The three maverick-y entrepreneurs are steeped in the small-scale and the personal. Call them idealistic, call them naive, call them, well, green in multiple senses of the word. But stuff a stocking with what they're selling this season, and you'll buy into a shift about holiday entertaining so dramatic it'll make the spray-paint-and-anodized-aluminum holidays of Christmas past seem impossibly distant.
Leslie Lavitt gestures down the short street in Alameda where she lives. Works, too, if you can call raiding your neighbors' yards working. "They need something cut back," Lavitt says, pointing to the house next door to her chrysanthemum-gold stucco bungalow. "And instead of it going in the compost, I'm repurposing it for something new."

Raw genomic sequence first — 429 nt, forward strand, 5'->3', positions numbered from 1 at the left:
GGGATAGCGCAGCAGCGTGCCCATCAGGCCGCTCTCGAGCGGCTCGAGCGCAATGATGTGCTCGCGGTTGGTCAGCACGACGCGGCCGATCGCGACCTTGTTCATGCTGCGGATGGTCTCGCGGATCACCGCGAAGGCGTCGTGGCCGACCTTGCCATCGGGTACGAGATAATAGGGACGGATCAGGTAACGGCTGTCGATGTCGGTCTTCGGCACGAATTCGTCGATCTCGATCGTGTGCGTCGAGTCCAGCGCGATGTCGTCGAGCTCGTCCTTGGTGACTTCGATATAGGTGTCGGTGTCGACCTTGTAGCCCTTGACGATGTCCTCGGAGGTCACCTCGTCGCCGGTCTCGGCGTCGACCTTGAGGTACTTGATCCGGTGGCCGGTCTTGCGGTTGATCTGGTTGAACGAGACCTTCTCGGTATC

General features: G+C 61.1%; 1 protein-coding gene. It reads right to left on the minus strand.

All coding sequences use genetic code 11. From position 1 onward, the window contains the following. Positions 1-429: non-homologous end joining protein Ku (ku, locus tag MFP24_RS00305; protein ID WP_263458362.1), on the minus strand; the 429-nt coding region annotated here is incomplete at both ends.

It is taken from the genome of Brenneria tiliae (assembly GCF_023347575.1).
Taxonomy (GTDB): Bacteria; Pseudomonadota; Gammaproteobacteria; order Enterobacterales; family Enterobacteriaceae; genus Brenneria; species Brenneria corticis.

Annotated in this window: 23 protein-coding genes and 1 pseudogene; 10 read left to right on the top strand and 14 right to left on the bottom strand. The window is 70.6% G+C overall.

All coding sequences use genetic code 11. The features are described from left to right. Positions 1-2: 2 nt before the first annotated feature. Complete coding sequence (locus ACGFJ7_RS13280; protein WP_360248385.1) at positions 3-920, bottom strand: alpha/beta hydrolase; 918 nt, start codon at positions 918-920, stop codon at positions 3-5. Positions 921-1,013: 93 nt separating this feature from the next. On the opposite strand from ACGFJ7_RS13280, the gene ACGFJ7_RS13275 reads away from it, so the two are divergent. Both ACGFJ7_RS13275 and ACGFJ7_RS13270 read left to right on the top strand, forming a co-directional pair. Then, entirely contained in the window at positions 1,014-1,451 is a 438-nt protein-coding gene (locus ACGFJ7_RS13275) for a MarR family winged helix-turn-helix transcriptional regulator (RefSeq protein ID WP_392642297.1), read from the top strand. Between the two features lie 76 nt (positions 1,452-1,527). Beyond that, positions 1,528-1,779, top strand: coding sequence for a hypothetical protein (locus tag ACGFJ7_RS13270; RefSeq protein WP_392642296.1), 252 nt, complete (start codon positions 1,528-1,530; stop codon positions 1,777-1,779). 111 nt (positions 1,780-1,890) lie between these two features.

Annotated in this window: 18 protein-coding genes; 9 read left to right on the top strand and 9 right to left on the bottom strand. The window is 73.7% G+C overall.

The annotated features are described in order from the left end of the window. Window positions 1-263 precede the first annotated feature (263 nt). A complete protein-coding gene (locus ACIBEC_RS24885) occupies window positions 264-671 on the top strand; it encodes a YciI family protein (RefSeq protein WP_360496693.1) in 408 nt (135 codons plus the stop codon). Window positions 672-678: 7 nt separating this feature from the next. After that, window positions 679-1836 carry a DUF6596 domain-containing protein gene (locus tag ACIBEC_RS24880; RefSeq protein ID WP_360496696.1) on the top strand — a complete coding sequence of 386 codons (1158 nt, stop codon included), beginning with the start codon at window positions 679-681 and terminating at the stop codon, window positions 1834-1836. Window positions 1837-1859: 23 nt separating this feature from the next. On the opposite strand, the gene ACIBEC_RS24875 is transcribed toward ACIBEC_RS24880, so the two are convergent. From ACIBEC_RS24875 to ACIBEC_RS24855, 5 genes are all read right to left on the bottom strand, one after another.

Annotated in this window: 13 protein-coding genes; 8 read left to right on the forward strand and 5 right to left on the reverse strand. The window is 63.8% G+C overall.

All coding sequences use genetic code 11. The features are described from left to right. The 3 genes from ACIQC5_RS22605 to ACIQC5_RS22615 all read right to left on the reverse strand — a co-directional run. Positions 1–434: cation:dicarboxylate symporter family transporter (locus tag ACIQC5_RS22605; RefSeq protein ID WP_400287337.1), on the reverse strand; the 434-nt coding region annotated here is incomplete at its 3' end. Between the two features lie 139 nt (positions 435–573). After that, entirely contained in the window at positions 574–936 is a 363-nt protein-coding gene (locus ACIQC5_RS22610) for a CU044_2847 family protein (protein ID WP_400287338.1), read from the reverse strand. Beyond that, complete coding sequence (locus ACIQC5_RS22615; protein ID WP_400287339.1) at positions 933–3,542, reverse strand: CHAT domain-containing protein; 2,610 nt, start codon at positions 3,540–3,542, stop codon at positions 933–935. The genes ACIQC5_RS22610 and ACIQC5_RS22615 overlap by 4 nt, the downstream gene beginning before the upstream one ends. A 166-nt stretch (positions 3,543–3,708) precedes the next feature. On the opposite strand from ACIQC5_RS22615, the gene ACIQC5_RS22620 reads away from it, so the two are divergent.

Order a flower arrangement from an ordinary florist and you're likely to end up with a bouquet of environmental and ethical trouble. Roses from China. South American sweatshop carnations. Early this year, Lavitt started her business — 2 Twigs & a Bay Leaf — with a new model in mind. One that spurns the carbon-spewing global flower trade for something radically local.
Lavitt sources the bulk of her greenery and flowers from backyards and public land where it's OK to forage windfall branches and pinecones. Call her the budding Alice Waters of the floral centerpiece. Instead of seeking out peppercress and figs from nearby home gardens, as Chez Panisse did in its formative years, Lavitt works to score lavender, eucalyptus branches, oleander, and Japanese maple.
"This is off my neighbor's tree," she says, pointing to a loose, natural-looking arrangement she made earlier in the day: dogwood branches, pinecones, and some alien-looking cluster of shiny lime-green pods. "It's so three-dimensional," she says of the pod cluster. "I don't even know what the hell it is."